HIV and AIDS response marginalises older people
This blog was written by Denebo Dekeba, Programme Officer at HelpAge affiliate, Ethiopian Elders and Pensioners National Association.
This month, Ethiopia hosted the International Conference on AIDS and Sexually Transmitted Infections (STIs) in Africa (ICASA) for the first time.
Exchanging knowledge and experiences
ICASA was founded by a group of African scientists to provide a forum to exchange scientific knowledge, experiences and best practice on all topics relating to HIV and AIDS, and STIs.
Addis Ababa was busy with guests from around the world, including government and NGO representatives, scientists, health professionals, policy makers and community leaders.
The conference sessions and events were enriched by Ethiopian hospitality and the sunny weather. I had the privilege of attending this event for the entire five days on behalf of the Ethiopian Elders and Pensioners National Association (EEPNA).
Generating support for the HIV response
During the conference, hundreds of sessions were held on topics dealing with the prevention of HIV, access to HIV services, social and behavioural changes, the role of leadership in delivering results, policy and health economics.
A series of plenary sessions, workshops and community development programmes also happened to generate support for the HIV response, to discuss common values and to share best practice.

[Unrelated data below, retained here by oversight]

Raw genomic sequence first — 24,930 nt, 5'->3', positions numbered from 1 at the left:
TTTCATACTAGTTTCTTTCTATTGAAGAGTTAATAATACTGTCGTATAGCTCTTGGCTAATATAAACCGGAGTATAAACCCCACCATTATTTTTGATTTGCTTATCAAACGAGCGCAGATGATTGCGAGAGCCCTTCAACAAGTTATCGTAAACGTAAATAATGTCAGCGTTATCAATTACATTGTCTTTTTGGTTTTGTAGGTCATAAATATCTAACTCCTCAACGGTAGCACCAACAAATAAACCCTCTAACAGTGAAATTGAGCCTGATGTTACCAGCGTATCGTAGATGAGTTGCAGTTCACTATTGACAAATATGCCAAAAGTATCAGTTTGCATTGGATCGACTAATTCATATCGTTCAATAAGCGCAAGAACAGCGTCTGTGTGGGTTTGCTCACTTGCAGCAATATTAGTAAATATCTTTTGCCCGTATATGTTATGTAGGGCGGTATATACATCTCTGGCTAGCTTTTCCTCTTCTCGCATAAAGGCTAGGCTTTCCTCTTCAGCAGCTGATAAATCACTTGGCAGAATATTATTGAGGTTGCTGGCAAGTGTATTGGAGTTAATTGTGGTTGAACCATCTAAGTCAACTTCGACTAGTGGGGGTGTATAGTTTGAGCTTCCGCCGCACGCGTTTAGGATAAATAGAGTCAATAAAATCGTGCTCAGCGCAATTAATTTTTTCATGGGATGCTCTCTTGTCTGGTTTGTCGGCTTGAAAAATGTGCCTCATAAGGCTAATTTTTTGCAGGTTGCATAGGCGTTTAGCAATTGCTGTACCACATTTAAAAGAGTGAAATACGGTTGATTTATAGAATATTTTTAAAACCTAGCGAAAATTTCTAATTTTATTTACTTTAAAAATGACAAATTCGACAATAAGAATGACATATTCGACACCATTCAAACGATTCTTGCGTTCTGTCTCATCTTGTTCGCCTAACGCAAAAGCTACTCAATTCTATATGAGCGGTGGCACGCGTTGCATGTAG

The sessions and workshops were facilitated in both English and French, with simultaneous translations and a group of rapporteurs were assigned to each session.
HIV interventions exclude older people
In some of the sessions, particularly those dealing with access to HIV services for highly vulnerable populations, some research papers were presented.
The topics included the use of Voluntary Counselling and Texting (VCT) by older people in Africa and HIV sensitive social protection. These sessions revealed that interventions carried out to address HIV and AIDS have marginalised older people.
The last session was devoted to summarising the other sessions, with rapporteurs making recommendations and action points. They highlighted critical points including achievements and gaps in HIV prevention interventions and research, as well as many other areas.
Older people's issues overlooked
During these sessions, strategies for risk reduction and further considerations of vulnerable groups were also looked at. The focus was on youth, female commercial sex workers, lesbian, gay, bisexual and transgender people and people living with HIV and AIDS.
The rapporteurs significantly overlooked the issues of older people discussed during the sessions. Little was mentioned about them both under strategies for risk reduction and in the section dealing with further considerations for vulnerable groups.
The conference linked political and national leaders, the scientific community, practitioners, communities, civil societies, the private sector and partners to scale-up and sustain the response to HIV and AIDS.
However, I was astonished at how the rapporteurs overlooked the issue of older people when summarising ICASA 2011.
- Download the statement from the "HIV and Ageing" conference.
- Read more about our work to ensure older people are included in the response to HIV and AIDS.